In July of 2017, a 3-month old Chihuahua was found in a restroom at McCarran International Airport in Las Vegas. An airport security guard found the puppy with the following heartbreaking note: "Hi! I'm Chewy! My owner was in an abusive relationship and couldn't afford me to get on the flight. She didn't want to leave me with all her heart but she has NO other option." The note followed with "My ex-boyfriend kicked my dog when we were fighting and he has a big knot on his head. He probably needs a vet. I love Chewy sooo much - please love and take care of him."
These days, families come in all shapes and sizes. Blended families are more prevalent than ever and in turn the number of step-parent adoptions has soared.
Last week we addressed the issue of the presumption of paternity in married couples in Pennsylvania. This week, we will address the "myth" of paternity by estoppel in Pennsylvania child custody and support cases. Many people believe that paternity is based on the genetic code, and, in most cases, it is. However, Pennsylvania courts have developed the concept of paternity by estoppel in cases where it would be more detrimental for the child to learn their father was not their father than it would be to have someone who is not the biological father have standing to seek custody or to pay support.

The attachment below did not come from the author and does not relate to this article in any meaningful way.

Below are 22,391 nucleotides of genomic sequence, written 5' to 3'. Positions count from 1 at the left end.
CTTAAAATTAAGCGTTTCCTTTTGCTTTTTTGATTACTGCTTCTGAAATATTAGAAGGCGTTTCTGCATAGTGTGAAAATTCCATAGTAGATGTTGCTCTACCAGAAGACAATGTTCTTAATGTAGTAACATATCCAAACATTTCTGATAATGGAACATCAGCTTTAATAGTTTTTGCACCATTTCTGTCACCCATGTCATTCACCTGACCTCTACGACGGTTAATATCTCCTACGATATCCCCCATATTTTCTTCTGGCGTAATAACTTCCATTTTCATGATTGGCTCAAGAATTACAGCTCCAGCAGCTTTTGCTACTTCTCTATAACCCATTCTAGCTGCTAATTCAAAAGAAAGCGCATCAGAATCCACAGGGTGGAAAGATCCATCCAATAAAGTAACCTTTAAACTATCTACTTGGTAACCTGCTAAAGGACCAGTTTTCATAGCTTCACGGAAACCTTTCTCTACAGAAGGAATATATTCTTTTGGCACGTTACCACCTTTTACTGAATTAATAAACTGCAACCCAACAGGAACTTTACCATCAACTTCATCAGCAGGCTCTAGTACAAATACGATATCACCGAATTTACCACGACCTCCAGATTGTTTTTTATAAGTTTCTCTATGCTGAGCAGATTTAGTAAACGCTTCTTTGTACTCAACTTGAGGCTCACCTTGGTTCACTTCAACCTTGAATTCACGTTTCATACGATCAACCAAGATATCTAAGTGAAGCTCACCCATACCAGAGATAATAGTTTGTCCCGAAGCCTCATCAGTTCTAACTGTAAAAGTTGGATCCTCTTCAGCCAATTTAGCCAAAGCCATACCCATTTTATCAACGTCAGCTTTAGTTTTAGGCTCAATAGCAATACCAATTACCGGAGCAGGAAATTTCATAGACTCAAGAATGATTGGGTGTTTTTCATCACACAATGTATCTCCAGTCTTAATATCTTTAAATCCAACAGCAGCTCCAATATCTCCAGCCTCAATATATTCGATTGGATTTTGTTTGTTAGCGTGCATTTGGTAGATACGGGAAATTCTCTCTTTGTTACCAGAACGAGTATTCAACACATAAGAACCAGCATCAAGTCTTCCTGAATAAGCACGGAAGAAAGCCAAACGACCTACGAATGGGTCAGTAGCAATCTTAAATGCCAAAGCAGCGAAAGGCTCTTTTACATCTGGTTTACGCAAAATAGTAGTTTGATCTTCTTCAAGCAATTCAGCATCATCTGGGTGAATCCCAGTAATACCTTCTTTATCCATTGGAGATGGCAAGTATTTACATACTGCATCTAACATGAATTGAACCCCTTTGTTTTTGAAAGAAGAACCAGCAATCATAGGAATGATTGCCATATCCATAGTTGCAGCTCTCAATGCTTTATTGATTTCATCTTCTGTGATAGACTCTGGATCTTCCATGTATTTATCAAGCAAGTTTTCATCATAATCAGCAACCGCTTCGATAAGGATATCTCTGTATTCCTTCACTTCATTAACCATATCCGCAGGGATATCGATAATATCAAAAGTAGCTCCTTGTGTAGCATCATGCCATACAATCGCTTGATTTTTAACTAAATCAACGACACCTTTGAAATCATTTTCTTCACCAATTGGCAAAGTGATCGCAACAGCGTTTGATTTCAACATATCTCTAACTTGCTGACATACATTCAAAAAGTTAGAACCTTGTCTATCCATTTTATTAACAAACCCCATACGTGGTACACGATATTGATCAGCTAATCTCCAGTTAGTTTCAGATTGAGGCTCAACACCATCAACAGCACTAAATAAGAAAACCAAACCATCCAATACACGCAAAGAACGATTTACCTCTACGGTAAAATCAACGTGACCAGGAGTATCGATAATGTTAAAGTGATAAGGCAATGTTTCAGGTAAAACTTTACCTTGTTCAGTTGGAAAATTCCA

Often the family law industry finds itself at offs with the Catholic Church, which has historically required a several step process and steep fees to have the dissolution of a marriage spiritually recognized by an annulment. Under Catholic doctrine, a marriage will not be formally recognized by the church as ended unless the parties seek an annulment. This would prevent either husband or wife from remarrying in the Church among other things and placed a large barrier in the way of the nearly 28,000 American couples who sought divorce last year. Though the Catholic Church still does not formally recognize divorce without a formal Catholic annulment, Pope Francis announced this week that he hopes to simplify and streamline the process allowing the more than 28% of Catholics whose marriages end in divorce to breathe a bit easier and putting a bit less strain on their pocketbooks as well.
Having an initial consultation with an attorney is an important first step in any Allegheny County family law case. This is a time to explain your whole story to your attorney, and to let them know exactly what your goals are for your case. It is also a good time to find out what the attorney can do to help you reach your goals in Pennsylvania Family Court. Since most consultations in family law are paid consultations, we have put together a list of tips to help you get the most out of the consultation.